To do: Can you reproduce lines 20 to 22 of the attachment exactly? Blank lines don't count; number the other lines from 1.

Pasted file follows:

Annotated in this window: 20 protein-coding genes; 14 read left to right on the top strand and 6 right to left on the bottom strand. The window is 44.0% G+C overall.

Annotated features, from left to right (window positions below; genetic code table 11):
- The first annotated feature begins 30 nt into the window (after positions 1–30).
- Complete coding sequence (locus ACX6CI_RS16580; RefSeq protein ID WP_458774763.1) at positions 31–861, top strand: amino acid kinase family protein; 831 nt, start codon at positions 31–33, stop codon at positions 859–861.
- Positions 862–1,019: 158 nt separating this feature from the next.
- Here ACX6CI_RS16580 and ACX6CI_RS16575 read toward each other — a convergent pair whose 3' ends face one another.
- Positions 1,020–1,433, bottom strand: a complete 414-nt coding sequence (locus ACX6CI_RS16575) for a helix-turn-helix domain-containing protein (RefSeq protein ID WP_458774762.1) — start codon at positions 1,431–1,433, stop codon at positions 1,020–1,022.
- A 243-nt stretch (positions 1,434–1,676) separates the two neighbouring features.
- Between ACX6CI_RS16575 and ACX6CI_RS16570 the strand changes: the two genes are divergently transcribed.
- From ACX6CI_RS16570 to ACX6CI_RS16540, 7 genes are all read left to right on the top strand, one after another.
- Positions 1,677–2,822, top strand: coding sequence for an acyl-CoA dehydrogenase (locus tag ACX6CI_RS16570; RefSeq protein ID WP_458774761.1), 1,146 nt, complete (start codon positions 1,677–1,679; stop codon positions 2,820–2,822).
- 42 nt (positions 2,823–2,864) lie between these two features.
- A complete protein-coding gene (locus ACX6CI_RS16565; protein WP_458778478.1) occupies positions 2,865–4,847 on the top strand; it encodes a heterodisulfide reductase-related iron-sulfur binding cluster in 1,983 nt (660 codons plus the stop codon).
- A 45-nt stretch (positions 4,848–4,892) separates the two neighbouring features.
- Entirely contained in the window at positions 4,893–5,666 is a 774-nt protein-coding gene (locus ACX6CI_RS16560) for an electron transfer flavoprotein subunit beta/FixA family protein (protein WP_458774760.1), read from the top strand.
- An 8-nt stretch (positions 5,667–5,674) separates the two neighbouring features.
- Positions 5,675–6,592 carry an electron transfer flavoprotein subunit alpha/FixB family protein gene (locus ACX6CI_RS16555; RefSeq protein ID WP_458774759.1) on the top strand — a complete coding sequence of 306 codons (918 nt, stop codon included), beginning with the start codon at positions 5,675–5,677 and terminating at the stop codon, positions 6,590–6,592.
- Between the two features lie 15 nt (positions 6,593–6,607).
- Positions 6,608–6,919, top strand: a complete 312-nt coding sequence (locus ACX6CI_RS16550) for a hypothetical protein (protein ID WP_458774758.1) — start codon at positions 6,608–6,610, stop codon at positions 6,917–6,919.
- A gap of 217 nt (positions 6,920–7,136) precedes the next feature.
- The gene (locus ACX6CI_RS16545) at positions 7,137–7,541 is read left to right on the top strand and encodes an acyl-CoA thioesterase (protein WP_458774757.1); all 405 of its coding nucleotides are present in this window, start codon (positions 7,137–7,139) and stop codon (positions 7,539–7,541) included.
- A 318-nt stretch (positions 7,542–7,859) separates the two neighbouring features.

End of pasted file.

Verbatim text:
- A gap of 217 nt (positions 6,920–7,136) precedes the next feature.
- The gene (locus ACX6CI_RS16545) at positions 7,137–7,541 is read left to right on the top strand and encodes an acyl-CoA thioesterase (protein WP_458774757.1); all 405 of its coding nucleotides are present in this window, start codon (positions 7,137–7,139) and stop codon (positions 7,539–7,541) included.
- A 318-nt stretch (positions 7,542–7,859) separates the two neighbouring features.